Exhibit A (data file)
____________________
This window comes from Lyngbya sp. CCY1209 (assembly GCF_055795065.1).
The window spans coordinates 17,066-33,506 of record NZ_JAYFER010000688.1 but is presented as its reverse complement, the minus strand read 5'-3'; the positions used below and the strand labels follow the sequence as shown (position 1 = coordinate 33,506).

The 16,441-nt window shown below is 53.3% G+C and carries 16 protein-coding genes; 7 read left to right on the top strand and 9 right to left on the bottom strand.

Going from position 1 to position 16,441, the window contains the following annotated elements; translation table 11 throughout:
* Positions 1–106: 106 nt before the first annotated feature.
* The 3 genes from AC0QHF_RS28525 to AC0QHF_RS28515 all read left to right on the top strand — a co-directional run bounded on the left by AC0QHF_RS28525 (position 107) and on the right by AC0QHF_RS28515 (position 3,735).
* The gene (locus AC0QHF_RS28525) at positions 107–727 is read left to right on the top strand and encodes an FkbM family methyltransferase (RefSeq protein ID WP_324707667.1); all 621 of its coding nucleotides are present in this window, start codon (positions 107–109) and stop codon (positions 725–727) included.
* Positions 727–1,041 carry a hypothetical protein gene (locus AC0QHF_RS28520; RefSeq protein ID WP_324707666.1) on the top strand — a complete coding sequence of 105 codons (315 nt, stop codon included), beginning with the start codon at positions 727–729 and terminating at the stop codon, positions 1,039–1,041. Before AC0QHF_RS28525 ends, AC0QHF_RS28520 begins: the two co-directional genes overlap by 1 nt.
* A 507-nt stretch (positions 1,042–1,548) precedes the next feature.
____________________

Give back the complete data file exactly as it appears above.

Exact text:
This window comes from Lyngbya sp. CCY1209 (assembly GCF_055795065.1).
The window spans coordinates 17,066-33,506 of record NZ_JAYFER010000688.1 but is presented as its reverse complement, the minus strand read 5'-3'; the positions used below and the strand labels follow the sequence as shown (position 1 = coordinate 33,506).

The 16,441-nt window shown below is 53.3% G+C and carries 16 protein-coding genes; 7 read left to right on the top strand and 9 right to left on the bottom strand.

Going from position 1 to position 16,441, the window contains the following annotated elements; translation table 11 throughout:
* Positions 1–106: 106 nt before the first annotated feature.
* The 3 genes from AC0QHF_RS28525 to AC0QHF_RS28515 all read left to right on the top strand — a co-directional run bounded on the left by AC0QHF_RS28525 (position 107) and on the right by AC0QHF_RS28515 (position 3,735).
* The gene (locus AC0QHF_RS28525) at positions 107–727 is read left to right on the top strand and encodes an FkbM family methyltransferase (RefSeq protein ID WP_324707667.1); all 621 of its coding nucleotides are present in this window, start codon (positions 107–109) and stop codon (positions 725–727) included.
* Positions 727–1,041 carry a hypothetical protein gene (locus AC0QHF_RS28520; RefSeq protein ID WP_324707666.1) on the top strand — a complete coding sequence of 105 codons (315 nt, stop codon included), beginning with the start codon at positions 727–729 and terminating at the stop codon, positions 1,039–1,041. Before AC0QHF_RS28525 ends, AC0QHF_RS28520 begins: the two co-directional genes overlap by 1 nt.
* A 507-nt stretch (positions 1,042–1,548) precedes the next feature.